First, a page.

Meet Dartmouth Tuck’s MBA Class Of 2021

Zoya Imam

Tuck School of Business at Dartmouth College

“Curious, passionate and determined; I refuse to take no for an answer.”

Hometown: Karachi, Pakistan

Fun Fact About Yourself: I have never been able to successfully tell a joke. I just end up laughing too hard while it all plays out in my head.

Undergraduate School and Major: Warwick Business School (University of Warwick), BSc in Management

Most Recent Employer and Job Title: I launched an early-stage corporate VC (TPL e-Ventures) for a large conglomerate (TPL Corp) in Pakistan and served as its Investment Head.

Describe your biggest accomplishment in your career so far: My best professional asset is my ability to successfully manage a variety of different, complex projects simultaneously. One example of this is when I was juggling: a feasibility analysis on a $40 million dry port project associated with incoming CPEC traffic into Pakistan; building a business case on how to effectively introduce usage-based insurance into the Pakistani market; and negotiating a contract with the government and four other stakeholders to set up the National Incubation Center for tech startups in Karachi. These experiences have not only taught me a lot about time management and managing delicate stakeholder relationships, but they have substantially appeased my on-going intellectual curiosity.

That said, I do feel proud when I can tell people how I ran risk analytics on and optimized (advisory) $10 billion a month on average in portfolios across 13 sub-asset classes as a 24-year-old at Citi Private Bank.

What quality best describes the MBA classmates you’ve met so far and why? When they say that “‘Tuck students are nice,” they are not exaggerating. My fellow classmates are as humble and helpful as they are accomplished and I cannot wait to get to know them better and learn from them and their experiences.

From day one, I felt the magic of Tuck when a fellow classmate offered to come help me walk my four suitcases across town to my apartment. That magical feeling of belonging to this incredible community has only gotten stronger with time. Classmates have even talked me through the anxiety associated with moving across the world to a new country. Support, empathy, and the concept of giving back is embedded into Tuck’s culture.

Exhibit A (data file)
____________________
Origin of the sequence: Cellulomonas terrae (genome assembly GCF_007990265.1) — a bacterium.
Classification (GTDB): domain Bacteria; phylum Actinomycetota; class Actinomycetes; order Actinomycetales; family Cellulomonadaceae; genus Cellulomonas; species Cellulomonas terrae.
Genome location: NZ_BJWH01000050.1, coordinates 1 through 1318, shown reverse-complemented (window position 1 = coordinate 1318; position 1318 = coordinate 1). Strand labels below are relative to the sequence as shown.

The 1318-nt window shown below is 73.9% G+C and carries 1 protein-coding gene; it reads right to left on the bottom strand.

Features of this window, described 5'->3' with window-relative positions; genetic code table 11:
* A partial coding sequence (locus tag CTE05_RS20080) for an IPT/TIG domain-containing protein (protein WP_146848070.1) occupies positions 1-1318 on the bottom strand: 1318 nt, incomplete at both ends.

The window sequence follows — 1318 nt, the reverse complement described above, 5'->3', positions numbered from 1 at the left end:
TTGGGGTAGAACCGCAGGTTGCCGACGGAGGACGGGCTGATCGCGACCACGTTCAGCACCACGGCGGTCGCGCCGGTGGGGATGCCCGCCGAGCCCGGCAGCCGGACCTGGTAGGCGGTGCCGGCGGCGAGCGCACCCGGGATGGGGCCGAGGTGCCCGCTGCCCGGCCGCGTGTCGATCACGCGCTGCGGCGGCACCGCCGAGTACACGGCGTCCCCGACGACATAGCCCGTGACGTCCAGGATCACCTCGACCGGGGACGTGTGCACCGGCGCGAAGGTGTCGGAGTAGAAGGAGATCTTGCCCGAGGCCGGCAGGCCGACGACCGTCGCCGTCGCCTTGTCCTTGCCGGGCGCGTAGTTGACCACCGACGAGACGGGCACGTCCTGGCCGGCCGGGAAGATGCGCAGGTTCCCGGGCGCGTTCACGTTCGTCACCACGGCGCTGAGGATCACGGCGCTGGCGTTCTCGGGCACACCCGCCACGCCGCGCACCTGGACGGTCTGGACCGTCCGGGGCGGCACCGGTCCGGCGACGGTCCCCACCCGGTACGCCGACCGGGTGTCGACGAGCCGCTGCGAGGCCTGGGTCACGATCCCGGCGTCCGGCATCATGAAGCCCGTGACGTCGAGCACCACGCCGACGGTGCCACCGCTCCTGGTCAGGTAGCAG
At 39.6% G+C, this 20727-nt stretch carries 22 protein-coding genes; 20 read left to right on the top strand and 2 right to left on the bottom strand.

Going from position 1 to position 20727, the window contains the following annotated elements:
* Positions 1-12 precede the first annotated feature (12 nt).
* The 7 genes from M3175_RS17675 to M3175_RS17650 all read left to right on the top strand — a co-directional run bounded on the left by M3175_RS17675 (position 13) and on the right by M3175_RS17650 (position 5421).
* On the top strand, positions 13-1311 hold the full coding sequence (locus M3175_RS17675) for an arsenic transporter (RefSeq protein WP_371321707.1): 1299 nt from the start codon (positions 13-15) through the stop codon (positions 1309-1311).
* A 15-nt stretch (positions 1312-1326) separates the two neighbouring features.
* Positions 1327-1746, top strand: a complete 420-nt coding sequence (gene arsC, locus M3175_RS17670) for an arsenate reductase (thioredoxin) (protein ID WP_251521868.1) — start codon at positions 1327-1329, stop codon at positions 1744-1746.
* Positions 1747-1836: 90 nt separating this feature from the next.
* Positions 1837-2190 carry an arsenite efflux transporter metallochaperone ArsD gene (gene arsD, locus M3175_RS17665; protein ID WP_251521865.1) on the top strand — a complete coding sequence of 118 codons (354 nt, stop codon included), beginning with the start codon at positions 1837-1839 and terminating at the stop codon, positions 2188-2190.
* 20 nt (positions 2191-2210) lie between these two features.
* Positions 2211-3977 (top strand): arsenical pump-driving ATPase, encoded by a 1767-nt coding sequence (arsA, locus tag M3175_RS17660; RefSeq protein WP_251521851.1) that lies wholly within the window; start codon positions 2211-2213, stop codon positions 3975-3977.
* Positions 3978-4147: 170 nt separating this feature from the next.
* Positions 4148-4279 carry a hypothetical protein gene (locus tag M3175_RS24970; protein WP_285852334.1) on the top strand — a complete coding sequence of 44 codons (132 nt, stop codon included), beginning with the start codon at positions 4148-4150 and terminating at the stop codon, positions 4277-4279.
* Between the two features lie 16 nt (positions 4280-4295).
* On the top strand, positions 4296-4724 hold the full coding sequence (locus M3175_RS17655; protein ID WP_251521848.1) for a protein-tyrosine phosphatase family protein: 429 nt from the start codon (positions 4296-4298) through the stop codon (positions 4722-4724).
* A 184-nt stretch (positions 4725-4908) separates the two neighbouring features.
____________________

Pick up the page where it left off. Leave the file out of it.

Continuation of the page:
What was the key factor that led you to choose this program for your full-time MBA and why was it so important to you? It started for me when the head of admissions, Luke Anthony Peña, met with me and the three other candidates who came over to Tuck to interview one day in April. He asked about our application experience and genuinely cared about what we had to say. It continued with me cold-emailing a professor asking to meet him during my interview visit. Much to my surprise, he replied instantly and made time to meet me for coffee. We ended up discussing the global VC landscape. Then when I got accepted, I received an email from both Luke and the professor personally congratulating me and letting me know that they hope that I choose Tuck. This is not just any MBA program. The people that make up Tuck truly care about each individual they select to become part of this incredible community.

What aspect of the school’s culture or values resonates most with you and why? They are willing to listen to each person’s voice and that they value each person’s individuality.

What club or activity are you looking most forward to in business school? There are a number of activities I am very excited about. They include:

  • Consulting Club – This will help me develop the skills and toolkit I need for a career in consulting.